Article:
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Your logistics manager is alerted that there is an 80% chance that the components he’s waiting for will be delayed another 48 hours by excessive port traffic and your GTM software advises diverting the shipment to an alternate port facility.

In supply chain the ability to accurately forecast is crucial. And effective forecasting is only possible if you have access to good quality information. So being informed ahead of time that a critical shipment is likely to be delayed or a key component is likely to be unavailable for a set period of time can have huge financial implications for your business. This type of vital information being available ahead of time is now becoming routine among supply chain organisations that are embracing the Big Data revolution currently taking place in the industry.


The human brain can only process a limited amount of information before it becomes overwhelmed and unable to effectively recognise patterns and trends. Similarly, traditional data processing systems (small data) that have always been used in supply chain simply cannot process the volume of data necessary to generate useful insights.

Modern software platforms and the powerful algorithms that drive them are different. They can take in almost unlimited numbers of data points and process them to generate insights that would otherwise be impossible to identify. This data can be sourced from the actions of customers, suppliers, or your own staff as well as everything from the performance of network nodes to transaction and shipping records, retail channels, and even social media content.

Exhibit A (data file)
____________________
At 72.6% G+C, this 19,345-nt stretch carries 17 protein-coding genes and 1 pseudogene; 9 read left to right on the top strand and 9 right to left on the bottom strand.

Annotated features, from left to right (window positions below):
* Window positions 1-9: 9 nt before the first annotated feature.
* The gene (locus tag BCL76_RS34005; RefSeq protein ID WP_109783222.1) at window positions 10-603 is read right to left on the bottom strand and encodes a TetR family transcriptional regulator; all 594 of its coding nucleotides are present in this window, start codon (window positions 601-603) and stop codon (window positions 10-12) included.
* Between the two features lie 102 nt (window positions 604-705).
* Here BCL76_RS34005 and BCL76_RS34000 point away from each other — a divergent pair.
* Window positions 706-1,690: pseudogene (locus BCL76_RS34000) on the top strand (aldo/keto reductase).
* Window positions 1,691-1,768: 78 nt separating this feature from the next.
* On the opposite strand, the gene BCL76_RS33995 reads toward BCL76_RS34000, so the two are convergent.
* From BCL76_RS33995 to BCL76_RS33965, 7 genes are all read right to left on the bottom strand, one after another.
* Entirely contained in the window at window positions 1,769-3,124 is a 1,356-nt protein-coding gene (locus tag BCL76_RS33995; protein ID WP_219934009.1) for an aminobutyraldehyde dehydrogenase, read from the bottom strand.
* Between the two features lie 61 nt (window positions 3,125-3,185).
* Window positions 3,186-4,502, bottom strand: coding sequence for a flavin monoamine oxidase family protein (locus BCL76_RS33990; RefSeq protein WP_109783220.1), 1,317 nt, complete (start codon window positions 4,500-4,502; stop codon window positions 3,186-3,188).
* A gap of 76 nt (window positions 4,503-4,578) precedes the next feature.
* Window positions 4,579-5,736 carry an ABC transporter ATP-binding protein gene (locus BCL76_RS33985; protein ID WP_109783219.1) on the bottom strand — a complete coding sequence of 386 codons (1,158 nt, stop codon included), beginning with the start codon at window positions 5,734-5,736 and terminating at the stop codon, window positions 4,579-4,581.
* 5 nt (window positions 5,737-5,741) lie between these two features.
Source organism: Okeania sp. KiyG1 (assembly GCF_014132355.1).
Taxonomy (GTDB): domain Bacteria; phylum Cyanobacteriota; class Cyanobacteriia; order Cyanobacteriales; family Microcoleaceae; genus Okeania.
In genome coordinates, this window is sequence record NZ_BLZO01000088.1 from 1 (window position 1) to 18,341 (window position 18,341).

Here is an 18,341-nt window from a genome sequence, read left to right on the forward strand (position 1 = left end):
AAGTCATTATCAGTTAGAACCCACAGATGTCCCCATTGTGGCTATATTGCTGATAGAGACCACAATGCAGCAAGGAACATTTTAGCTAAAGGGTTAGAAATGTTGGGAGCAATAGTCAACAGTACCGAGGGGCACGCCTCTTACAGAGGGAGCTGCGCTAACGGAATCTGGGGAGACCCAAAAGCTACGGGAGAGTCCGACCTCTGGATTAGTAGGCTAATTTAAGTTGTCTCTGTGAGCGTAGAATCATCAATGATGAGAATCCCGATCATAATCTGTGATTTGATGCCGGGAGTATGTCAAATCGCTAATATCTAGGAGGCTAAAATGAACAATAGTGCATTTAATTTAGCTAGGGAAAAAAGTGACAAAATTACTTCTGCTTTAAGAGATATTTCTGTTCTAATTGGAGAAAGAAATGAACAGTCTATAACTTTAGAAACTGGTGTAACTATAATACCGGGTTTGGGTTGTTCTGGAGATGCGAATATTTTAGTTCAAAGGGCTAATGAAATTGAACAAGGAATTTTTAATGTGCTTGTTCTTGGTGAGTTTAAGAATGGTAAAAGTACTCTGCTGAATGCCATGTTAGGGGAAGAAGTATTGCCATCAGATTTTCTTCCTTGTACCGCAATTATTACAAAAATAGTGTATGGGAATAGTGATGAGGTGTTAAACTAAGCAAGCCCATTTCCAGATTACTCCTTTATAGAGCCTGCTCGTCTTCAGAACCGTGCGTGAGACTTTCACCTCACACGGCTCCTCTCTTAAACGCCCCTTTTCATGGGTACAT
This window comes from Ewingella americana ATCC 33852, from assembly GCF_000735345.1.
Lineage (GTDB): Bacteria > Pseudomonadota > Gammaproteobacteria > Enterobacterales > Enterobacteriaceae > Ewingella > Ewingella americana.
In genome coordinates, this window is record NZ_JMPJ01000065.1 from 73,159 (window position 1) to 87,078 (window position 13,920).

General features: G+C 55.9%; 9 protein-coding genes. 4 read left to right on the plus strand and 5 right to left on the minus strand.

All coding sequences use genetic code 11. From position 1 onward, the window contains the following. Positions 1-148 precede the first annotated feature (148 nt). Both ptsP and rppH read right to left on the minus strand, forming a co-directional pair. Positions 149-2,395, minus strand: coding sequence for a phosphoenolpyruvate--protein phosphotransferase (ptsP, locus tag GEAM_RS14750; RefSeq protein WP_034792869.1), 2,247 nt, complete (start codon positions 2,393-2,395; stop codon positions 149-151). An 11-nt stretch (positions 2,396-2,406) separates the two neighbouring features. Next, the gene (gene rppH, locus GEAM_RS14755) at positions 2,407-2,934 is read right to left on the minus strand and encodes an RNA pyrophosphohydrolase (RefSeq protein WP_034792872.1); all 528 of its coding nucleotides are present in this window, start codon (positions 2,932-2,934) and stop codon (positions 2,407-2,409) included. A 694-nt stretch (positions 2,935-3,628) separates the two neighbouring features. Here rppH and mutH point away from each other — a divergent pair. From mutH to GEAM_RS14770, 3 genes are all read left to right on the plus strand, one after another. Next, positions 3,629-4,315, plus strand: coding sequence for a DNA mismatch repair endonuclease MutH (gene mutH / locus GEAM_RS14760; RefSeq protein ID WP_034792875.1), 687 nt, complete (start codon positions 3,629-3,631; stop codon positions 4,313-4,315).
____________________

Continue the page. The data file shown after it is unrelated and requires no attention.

“Big Data is certainly enabling better decisions and actions, and facilitating a move away from gut feel decision making.” Anthony Coops, Asia Pacific Data and Analytics Leader at KPMG Australia


Internet of Things (IoT) and artificial intelligence based analytics can be used to predict asset maintenance requirements and avoid unscheduled downtime. IoT can also provide real-time production and shipping data while GPS-driven data combined with traffic and weather information allows for dynamically planned and optimised shipping and delivery routes. These types of examples provide a glimpse into the possibilities and advantages that Big Data can offer in increasing the agility and efficiency of supply chain operations.

Sensors can be used to provide a wealth of information targeted to specific niches within supply chain such as fresh produce distribution where temperature or humidity levels can be precisely tracked along the entire journey of a product.

Big Data solutions can also be used to support integrated business planning and to better understand market trends and consumer behaviours. The integration of product sales, social media trends, and demographic data from multiple data sources provides the capability to accurately predict and plan supply chain actions. This can help navigate the tricky path between overstocking or running out of products that are in high seasonal demand.


There are hurdles to overcome and challenges involved with transitioning to Big Data powered operations but supply chain companies that embrace the technologies will enjoy huge first mover advantages over the competition.

There is a lot of information to take in on this topic. I’ve also written another in-depth article on how Big Data will shape the entire supply chain industry in the coming years and how to use it in your business.

Transformational innovation and change comes with the need to bring new knowledge and skills into your business. To arrange a conversation about what these changes mean for hiring supply chain leaders please contact me at